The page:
Their show was not wonderful. It was not something a lot of rock fans could rock out to. After awhile, I think Greg Giuffria’s influence in using so many keyboards was too much. How many Emerson, Lake and Palmers do you need? I think the keyboard sound was probably too much for everybody. They didn’t write any great hit singles that would propel them to the next level in those days.
The rumor is that Spinal Tap used Angel screwing up on their pods as some kind of background for that. Whether that’s true or not we’ll have to ask whoever wrote the screenplay.
At Casablanca, we branded the company. We wanted people to know about the company.
It helped that we were so big in the disco genre that people would come into record stores and ask for Casablanca, not even (the individual) artists, but just what was new. We consciously took had Casablanca’s name on it. Today if you look at record ads, you don’t even known what label they’re on. They don’t say Sony, they don’t say EMI — they just don’t, and I don’t know why. I don’t understand it.
I think that’s what some of the problem has been with the music business. They’re not going out there and helping careers anymore. They certainly missed the boat on the Internet. They should have embraced it. It’s easy to look back. In hindsight, they lost the battle.
Old School Record Company Execs
There were still a lot of guys who brought themselves up on the streets running record companies, guys who started out as musicians or disc jockeys like Joe Smith from Warner Brothers. These people were entrepreneurs who really believed in the music. They tried to work as best they could with the artists. Some artists were easier to work with than others and there was more experimentation going on. Yeah, they wanted to make money but I don’t think anybody was going into it to be a superstar like they are today. I think they were going into it because of love of the music. Or just “I wanna have fun while I’m young”, and it was the whole period. Vietnam had ended in the mid-’70s, the women’s liberation movement, The Pill, Martin Luther King, civil rights — there were all these other things going on in the culture. It never happened before in America and that added to it all. It was like, “Well, the old people did a bad job. We’re not going to listen to anything they tell us — and now we find ourselves as the old people!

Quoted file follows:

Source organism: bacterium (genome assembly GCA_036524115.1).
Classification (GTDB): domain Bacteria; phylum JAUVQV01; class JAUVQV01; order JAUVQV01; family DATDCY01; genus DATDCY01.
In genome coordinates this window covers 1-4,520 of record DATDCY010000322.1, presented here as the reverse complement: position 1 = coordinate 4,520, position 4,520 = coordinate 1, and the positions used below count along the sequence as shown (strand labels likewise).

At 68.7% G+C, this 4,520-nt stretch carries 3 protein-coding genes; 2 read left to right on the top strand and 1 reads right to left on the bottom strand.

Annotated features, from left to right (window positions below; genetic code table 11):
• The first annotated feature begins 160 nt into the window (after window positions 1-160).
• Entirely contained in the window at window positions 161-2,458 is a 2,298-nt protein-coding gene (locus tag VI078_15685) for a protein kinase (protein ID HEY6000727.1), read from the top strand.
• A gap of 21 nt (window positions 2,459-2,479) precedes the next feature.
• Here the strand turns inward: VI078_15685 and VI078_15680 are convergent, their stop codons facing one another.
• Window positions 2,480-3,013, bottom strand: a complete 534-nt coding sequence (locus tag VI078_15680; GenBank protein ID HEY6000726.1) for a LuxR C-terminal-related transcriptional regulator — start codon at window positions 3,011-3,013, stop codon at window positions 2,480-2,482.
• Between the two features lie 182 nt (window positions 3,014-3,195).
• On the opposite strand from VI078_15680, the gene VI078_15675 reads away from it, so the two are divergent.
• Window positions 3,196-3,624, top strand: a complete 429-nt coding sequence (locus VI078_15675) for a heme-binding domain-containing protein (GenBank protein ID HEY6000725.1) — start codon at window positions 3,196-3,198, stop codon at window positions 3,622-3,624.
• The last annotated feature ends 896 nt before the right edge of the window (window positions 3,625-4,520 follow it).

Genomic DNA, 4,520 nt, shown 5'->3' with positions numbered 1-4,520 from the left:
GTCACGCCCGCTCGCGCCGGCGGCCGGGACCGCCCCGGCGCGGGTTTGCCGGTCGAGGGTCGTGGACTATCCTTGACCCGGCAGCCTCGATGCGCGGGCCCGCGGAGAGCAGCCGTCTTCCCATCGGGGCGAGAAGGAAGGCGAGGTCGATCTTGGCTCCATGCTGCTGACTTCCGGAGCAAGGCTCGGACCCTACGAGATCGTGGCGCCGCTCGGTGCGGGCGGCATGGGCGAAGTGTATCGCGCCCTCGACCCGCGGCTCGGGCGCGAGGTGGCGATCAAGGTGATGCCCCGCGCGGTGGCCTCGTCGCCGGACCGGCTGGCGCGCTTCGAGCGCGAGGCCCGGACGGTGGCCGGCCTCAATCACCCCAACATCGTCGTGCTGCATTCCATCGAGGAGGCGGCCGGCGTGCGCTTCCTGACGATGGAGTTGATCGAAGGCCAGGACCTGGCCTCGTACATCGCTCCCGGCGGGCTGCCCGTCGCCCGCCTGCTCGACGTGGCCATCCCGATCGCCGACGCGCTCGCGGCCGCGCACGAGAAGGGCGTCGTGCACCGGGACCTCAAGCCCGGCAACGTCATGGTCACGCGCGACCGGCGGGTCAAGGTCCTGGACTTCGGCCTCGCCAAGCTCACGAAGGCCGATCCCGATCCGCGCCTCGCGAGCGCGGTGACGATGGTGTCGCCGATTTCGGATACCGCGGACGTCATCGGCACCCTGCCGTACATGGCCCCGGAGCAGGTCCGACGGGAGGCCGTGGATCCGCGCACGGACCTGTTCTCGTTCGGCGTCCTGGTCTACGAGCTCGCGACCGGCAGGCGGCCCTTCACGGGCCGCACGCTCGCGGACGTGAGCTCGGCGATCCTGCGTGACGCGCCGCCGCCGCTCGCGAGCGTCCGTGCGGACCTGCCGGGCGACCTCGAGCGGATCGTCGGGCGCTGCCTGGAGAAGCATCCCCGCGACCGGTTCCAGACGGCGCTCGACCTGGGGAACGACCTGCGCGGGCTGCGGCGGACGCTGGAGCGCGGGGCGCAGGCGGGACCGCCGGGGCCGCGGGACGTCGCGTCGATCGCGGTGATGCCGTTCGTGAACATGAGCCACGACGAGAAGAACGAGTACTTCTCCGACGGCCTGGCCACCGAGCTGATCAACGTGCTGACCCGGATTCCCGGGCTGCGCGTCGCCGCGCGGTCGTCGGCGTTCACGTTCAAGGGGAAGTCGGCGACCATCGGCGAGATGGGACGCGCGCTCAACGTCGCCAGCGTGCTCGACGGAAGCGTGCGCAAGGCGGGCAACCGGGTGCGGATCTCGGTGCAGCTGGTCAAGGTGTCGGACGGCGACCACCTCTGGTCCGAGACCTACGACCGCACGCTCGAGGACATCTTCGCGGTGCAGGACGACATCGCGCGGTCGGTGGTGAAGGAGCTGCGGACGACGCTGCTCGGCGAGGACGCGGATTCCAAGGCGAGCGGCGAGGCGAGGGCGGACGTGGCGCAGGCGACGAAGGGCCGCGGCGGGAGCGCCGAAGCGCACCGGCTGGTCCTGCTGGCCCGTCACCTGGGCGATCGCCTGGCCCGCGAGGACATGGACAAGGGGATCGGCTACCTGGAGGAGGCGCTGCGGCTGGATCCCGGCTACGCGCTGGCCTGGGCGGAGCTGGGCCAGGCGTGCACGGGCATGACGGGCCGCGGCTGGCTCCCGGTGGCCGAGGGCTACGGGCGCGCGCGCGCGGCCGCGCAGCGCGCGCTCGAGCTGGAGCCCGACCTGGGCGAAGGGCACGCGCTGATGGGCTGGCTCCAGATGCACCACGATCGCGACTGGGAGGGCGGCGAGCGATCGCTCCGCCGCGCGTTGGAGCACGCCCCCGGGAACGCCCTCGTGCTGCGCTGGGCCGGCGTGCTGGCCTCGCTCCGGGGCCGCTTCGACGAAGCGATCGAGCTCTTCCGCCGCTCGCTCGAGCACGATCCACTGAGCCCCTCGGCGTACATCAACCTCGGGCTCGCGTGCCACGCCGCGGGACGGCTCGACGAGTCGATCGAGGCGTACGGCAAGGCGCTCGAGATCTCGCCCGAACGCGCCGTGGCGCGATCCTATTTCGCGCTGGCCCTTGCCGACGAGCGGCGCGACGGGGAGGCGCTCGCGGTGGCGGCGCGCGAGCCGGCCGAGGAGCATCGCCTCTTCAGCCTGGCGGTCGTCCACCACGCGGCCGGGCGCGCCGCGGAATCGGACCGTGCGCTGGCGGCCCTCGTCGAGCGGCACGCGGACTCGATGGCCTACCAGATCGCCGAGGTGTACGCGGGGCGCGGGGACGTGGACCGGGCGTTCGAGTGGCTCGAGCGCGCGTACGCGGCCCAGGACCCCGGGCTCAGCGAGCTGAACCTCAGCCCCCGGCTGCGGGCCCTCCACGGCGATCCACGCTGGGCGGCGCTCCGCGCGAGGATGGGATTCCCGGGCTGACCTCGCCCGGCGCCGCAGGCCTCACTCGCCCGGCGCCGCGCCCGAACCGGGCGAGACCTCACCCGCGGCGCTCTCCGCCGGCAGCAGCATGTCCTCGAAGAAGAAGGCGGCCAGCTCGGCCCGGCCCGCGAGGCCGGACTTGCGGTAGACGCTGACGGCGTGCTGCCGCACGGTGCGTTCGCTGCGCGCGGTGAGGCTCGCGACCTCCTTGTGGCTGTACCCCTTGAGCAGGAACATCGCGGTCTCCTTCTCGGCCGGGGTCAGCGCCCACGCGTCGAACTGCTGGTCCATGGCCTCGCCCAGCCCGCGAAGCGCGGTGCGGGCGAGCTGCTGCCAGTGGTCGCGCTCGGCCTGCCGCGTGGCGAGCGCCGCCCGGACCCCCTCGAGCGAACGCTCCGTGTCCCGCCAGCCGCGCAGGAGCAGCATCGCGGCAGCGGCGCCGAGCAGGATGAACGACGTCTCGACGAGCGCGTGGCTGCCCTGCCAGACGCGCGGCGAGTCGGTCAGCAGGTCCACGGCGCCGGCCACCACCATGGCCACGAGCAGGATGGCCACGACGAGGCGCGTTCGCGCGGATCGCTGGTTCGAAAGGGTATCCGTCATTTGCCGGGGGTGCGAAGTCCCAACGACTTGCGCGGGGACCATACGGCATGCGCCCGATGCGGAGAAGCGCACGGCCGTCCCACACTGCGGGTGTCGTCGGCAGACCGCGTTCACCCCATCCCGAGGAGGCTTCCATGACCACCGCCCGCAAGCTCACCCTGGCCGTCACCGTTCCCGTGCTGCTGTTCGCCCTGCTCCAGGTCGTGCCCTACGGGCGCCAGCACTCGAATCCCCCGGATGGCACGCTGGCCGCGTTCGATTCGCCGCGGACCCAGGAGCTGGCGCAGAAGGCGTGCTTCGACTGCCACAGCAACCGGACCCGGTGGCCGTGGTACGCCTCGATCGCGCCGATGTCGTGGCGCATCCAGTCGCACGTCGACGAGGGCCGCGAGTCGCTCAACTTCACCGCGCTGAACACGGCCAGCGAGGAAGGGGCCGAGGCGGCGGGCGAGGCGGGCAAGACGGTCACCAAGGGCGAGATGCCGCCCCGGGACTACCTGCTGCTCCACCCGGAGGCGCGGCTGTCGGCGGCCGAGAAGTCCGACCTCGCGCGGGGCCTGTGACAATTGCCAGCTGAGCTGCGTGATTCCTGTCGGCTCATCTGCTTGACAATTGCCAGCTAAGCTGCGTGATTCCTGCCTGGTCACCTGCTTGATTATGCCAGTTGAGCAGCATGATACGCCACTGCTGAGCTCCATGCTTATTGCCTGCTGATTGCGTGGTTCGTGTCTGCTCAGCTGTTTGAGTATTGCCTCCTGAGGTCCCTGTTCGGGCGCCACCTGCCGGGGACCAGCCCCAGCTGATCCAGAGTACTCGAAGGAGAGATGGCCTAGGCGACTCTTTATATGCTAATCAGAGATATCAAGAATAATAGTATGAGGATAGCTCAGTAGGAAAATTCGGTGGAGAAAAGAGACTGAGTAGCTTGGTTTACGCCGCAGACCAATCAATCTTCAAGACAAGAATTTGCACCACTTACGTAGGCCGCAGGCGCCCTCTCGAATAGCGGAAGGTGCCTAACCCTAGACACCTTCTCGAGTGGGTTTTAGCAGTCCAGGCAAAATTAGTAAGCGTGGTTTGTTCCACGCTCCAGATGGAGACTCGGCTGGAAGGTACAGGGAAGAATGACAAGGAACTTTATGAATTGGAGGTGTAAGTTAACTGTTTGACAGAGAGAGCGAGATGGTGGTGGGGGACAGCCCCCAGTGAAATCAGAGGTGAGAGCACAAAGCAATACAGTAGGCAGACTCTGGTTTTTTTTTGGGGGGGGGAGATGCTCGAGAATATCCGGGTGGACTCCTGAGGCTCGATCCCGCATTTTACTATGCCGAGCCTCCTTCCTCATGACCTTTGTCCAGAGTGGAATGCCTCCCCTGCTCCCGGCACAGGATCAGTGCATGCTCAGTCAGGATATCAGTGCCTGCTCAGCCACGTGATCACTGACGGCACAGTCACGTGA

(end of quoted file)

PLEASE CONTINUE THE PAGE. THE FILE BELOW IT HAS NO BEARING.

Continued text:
Drugs and Payola
We all did coke. We all smoked grass. We all did Quaaludes, to be honest, and I know about the company’s reputation. We didn’t do any more than any other company did. We didn’t hide it. For some reason, we weren’t really afraid of getting arrested. Lawyers and bankers for huge banks were doing them — really strait-laced looking bankers from huge banks were doing them with us. I talk about it in the book; during my first few days in L.A. the first person I smoked a joint with was David Janssen, “The Fugitive,” and that was a trip! Who would ever think — the Fugitive! It was part of the culture at the time especially in the music business. As for shady deals, there was payola going on all that stuff and again we weren’t the only ones doing it. Everyone in the business was doing it.
The Music Business Today
Albums sales are down. Concert sales are down. Things are changing. There’s too much for people to do. You have video games, the Internet, there are eight million things you can do with the iPhone and 200-300 TV stations. There used to be five. There are too many choices. It’s harder to get a niche into something. You got to really stand out like a Lady Gaga.Powered by Sidelines